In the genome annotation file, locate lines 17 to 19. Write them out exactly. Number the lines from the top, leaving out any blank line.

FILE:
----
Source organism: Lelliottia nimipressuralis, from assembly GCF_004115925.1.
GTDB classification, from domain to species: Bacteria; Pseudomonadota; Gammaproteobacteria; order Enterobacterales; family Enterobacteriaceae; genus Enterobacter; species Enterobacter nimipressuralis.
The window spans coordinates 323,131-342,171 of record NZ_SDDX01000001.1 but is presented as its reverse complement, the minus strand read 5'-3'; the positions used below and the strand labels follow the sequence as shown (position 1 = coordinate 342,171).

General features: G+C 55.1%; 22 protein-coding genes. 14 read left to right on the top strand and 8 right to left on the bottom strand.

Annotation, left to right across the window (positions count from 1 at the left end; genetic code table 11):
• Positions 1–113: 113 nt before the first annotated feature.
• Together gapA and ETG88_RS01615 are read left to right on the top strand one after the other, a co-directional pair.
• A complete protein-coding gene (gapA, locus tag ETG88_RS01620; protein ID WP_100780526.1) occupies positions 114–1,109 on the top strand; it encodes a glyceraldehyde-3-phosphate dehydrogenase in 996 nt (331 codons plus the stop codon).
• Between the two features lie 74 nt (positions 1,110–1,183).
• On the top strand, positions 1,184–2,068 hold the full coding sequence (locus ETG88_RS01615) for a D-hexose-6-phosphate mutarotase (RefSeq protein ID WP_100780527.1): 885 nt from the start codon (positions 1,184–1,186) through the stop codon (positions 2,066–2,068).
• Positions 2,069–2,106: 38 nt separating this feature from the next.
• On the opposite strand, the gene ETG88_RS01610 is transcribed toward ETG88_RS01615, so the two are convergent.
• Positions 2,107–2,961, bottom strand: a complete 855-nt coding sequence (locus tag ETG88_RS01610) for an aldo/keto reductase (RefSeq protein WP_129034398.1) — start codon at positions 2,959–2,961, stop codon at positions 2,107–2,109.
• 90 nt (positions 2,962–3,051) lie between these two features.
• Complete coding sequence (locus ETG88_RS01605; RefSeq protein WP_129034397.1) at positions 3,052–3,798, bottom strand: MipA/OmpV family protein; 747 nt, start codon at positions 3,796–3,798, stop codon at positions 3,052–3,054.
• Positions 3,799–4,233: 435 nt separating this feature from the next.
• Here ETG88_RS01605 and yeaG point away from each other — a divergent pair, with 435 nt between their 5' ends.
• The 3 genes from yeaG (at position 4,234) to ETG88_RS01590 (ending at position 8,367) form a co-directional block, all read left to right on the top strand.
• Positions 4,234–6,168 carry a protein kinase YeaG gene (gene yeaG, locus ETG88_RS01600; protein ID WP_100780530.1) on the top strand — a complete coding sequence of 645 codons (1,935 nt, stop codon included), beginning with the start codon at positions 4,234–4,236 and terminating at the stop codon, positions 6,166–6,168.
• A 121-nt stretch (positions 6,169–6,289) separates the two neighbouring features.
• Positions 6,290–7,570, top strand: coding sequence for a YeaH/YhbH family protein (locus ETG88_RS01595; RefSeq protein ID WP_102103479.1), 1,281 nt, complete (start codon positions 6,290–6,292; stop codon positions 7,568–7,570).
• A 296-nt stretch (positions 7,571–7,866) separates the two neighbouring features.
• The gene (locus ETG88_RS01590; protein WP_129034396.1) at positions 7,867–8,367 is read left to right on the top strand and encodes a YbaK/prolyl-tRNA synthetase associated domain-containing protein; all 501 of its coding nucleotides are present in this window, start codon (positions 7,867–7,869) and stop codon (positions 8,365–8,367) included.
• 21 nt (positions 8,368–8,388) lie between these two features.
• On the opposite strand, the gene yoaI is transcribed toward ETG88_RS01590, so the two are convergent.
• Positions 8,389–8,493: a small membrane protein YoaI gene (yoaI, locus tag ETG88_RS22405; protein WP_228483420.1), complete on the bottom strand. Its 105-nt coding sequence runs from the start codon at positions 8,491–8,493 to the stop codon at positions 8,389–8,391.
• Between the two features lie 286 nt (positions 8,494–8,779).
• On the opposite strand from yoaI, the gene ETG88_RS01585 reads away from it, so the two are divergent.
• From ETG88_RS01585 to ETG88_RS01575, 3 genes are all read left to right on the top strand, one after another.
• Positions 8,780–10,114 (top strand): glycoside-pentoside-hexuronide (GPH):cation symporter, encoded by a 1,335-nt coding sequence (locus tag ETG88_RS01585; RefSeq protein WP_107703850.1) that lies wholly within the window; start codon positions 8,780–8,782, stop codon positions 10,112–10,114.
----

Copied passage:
• Here ETG88_RS01605 and yeaG point away from each other — a divergent pair, with 435 nt between their 5' ends.
• The 3 genes from yeaG (at position 4,234) to ETG88_RS01590 (ending at position 8,367) form a co-directional block, all read left to right on the top strand.
• Positions 4,234–6,168 carry a protein kinase YeaG gene (gene yeaG, locus ETG88_RS01600; protein ID WP_100780530.1) on the top strand — a complete coding sequence of 645 codons (1,935 nt, stop codon included), beginning with the start codon at positions 4,234–4,236 and terminating at the stop codon, positions 6,166–6,168.